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Conservatives for the oppressed

Poverty

Upon the death of England's good King Edward VI in 1553, the Scottish Reformer John Knox confessed his and his nation's sins. He saw these as related to God's sudden withdrawal of the blessing of good government. Among other items of repentance, he included "oppression and violence we have not abhorred." Conservative evangelicals in America need to abhor oppression.

"Oppression" is a word that gets tossed around a lot on the political left, often with dubious justification. But oppression is a political and economic reality. The Bible speaks of it with deep concern and quite often. The Lord "gives justice to the oppressed" (Job 36:6 NKJV). He is a "refuge" for them (Psalm 9:9). Shouldn't godly government have the same concern? To all His people in their various spheres of life He says, "Is this not the fast that I have chosen: to loose the bonds of wickedness, to undo the heavy burdens, to let the oppressed go free, and that you break every yoke" (Isaiah 58:6)?

Oppression is the inhuman use or cruel treatment of the weak and helpless by the stronger and more secure. It's the little guy getting mugged in some way by the powerful and well-connected. The left associates oppression with capitalism and with corporations in particular. Evangelicals have become active in fighting the oppression that comes from drug traffickers and sex traffickers. Gary Haugen of International Justice Mission has mobilized a generation of young evangelicals against the beastly evil of human trafficking. But cruelty and injustice may also come from a local employer, a labor union, or a government agency.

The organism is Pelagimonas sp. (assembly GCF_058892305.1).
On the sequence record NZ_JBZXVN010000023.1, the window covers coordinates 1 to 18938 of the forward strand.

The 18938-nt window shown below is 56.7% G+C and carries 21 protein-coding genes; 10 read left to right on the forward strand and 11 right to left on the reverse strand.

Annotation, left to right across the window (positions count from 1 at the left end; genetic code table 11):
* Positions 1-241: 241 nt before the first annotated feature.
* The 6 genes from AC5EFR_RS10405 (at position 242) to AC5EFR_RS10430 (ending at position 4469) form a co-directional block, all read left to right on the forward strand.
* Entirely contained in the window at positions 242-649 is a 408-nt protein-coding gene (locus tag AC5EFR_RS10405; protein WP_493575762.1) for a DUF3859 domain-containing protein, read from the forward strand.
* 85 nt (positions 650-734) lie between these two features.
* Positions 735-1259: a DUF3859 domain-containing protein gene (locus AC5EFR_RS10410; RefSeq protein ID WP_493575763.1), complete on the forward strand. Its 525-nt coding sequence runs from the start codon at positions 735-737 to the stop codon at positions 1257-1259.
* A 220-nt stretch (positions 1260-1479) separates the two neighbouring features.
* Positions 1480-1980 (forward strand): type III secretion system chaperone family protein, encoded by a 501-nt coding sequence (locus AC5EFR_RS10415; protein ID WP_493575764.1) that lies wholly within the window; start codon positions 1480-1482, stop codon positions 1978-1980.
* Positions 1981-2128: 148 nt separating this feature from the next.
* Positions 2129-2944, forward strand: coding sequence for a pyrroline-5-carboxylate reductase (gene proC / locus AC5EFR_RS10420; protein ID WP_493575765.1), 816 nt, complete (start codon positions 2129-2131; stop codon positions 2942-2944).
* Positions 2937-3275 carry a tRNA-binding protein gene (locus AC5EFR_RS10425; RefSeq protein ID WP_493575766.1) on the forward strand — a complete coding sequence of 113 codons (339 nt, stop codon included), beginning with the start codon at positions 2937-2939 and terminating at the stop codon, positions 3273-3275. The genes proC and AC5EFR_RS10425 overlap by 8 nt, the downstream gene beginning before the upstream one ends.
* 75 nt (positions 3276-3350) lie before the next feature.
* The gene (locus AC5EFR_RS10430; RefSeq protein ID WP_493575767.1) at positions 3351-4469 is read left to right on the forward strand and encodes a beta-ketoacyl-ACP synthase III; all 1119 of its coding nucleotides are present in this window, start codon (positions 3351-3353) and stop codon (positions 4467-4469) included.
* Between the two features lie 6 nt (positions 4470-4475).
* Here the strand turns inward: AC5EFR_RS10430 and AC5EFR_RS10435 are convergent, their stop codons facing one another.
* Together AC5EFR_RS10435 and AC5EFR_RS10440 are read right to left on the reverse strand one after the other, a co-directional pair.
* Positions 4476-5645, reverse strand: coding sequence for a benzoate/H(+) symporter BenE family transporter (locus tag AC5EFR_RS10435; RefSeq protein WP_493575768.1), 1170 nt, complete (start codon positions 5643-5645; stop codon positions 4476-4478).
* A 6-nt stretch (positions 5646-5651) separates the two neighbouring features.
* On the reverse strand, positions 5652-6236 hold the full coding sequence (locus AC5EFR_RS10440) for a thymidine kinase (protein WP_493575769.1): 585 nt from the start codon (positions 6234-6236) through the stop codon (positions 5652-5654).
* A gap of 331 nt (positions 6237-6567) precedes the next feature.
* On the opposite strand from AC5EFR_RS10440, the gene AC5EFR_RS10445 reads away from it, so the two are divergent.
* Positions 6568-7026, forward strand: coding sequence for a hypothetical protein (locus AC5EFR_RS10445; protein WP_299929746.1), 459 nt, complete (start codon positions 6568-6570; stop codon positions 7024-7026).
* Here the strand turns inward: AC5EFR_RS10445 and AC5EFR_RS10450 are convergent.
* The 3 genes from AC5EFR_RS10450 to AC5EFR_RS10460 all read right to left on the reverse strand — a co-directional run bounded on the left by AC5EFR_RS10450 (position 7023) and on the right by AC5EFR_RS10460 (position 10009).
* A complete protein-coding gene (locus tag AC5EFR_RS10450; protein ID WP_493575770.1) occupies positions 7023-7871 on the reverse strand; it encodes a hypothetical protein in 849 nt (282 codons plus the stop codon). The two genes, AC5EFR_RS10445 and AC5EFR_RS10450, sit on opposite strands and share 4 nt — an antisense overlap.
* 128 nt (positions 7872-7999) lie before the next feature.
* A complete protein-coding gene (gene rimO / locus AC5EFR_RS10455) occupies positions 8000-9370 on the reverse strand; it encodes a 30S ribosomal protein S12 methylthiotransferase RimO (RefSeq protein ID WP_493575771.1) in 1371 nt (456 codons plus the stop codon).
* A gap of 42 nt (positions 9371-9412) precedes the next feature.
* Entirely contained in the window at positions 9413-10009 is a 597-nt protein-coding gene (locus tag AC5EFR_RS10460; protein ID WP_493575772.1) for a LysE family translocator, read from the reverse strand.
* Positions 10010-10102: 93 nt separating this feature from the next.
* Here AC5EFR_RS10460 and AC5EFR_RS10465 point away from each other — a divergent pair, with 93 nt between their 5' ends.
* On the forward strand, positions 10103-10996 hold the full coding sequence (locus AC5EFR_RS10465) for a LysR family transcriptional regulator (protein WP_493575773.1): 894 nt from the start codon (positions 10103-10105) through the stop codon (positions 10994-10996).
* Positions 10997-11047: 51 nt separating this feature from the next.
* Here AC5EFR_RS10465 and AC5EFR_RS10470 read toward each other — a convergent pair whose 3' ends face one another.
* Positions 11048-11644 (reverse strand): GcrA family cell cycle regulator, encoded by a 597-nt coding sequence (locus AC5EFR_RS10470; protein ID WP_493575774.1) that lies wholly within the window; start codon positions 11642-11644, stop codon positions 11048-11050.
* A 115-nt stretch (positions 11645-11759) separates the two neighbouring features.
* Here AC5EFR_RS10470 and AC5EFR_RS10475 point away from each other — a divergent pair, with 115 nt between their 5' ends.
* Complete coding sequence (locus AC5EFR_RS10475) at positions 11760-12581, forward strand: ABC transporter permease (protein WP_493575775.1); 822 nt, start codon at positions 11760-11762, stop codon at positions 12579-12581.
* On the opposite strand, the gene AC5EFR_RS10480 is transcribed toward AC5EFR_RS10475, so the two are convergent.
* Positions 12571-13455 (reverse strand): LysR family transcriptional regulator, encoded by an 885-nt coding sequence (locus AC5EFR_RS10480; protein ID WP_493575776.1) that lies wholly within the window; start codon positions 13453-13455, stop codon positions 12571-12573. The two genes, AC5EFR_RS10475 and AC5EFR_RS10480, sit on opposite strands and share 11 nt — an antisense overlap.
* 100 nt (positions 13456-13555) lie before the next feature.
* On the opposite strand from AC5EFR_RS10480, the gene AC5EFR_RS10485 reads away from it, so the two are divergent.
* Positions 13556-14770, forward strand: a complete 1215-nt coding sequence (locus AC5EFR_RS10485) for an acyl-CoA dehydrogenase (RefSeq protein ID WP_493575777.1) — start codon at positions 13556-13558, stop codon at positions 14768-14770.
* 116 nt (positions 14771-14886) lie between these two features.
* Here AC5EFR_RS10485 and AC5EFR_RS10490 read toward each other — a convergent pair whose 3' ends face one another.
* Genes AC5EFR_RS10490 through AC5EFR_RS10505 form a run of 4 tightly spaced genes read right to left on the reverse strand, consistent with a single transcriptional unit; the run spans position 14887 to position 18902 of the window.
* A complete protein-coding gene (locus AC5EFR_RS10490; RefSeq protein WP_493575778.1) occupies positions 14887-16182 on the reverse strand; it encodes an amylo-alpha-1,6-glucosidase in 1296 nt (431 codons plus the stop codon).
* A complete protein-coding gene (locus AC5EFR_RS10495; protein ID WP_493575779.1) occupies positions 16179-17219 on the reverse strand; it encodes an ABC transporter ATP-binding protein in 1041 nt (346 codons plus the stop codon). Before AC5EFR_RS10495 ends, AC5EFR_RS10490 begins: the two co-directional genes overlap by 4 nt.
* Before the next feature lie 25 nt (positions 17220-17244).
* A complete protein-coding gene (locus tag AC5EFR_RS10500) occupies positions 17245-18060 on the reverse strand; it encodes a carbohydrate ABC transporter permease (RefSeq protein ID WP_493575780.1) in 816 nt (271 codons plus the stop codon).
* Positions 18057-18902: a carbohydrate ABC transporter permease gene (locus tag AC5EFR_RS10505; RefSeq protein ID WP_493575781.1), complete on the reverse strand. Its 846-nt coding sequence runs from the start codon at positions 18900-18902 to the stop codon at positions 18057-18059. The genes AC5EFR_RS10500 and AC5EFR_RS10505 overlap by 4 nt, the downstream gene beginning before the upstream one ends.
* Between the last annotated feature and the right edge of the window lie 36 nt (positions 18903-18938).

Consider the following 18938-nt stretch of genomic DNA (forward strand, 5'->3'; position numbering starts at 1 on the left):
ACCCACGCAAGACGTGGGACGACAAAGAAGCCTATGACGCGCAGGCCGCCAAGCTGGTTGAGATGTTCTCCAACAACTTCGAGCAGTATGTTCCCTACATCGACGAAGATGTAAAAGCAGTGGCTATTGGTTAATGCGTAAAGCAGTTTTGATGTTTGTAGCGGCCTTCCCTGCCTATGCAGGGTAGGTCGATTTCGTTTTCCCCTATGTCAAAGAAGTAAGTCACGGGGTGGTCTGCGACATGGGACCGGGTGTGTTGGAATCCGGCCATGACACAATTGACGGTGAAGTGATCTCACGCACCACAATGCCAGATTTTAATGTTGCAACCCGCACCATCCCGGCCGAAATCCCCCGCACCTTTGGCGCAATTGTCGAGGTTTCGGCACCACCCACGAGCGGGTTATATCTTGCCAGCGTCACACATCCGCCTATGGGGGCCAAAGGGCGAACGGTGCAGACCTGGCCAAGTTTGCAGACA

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Government's job is to protect everyone's liberty, but especially those least able to protect themselves. It's often the poor who suffer oppression, though just because you're poor does not mean you're oppressed. The Bible mentions the fatherless, the widow, and the alien. But people of this sort, who are especially vulnerable to oppression, or shall we say, abuse, attract surprisingly little attention from the political class. Whether they are in the liberty-for-all wing of the Republican Party or the social justice camp of the Democratic Party, they all claim to speak for the middle class. But members of the middle class can fend for themselves. Their chief threat comes from government social and economic engineering. No one ever mentions the poor. At best they will speak of "working" people, by which they mean highly protected, unionized employees.

As the party of liberty, human dignity, and the rule of law, the Republican Party should take up the cause of the poor and the oppressed-the little guy, if you will-as the cause of all. If the weakest among us are safe and free, then we're all safe and free. And conservative evangelicals should lead the way.

D.C. Innes
D.C. Innes

D.C. is associate professor of politics at The King's College in New York City and co-author of Left, Right, and Christ: Evangelical Faith in Politics (Russell Media). Follow D.C. on Twitter @DCInnes1.

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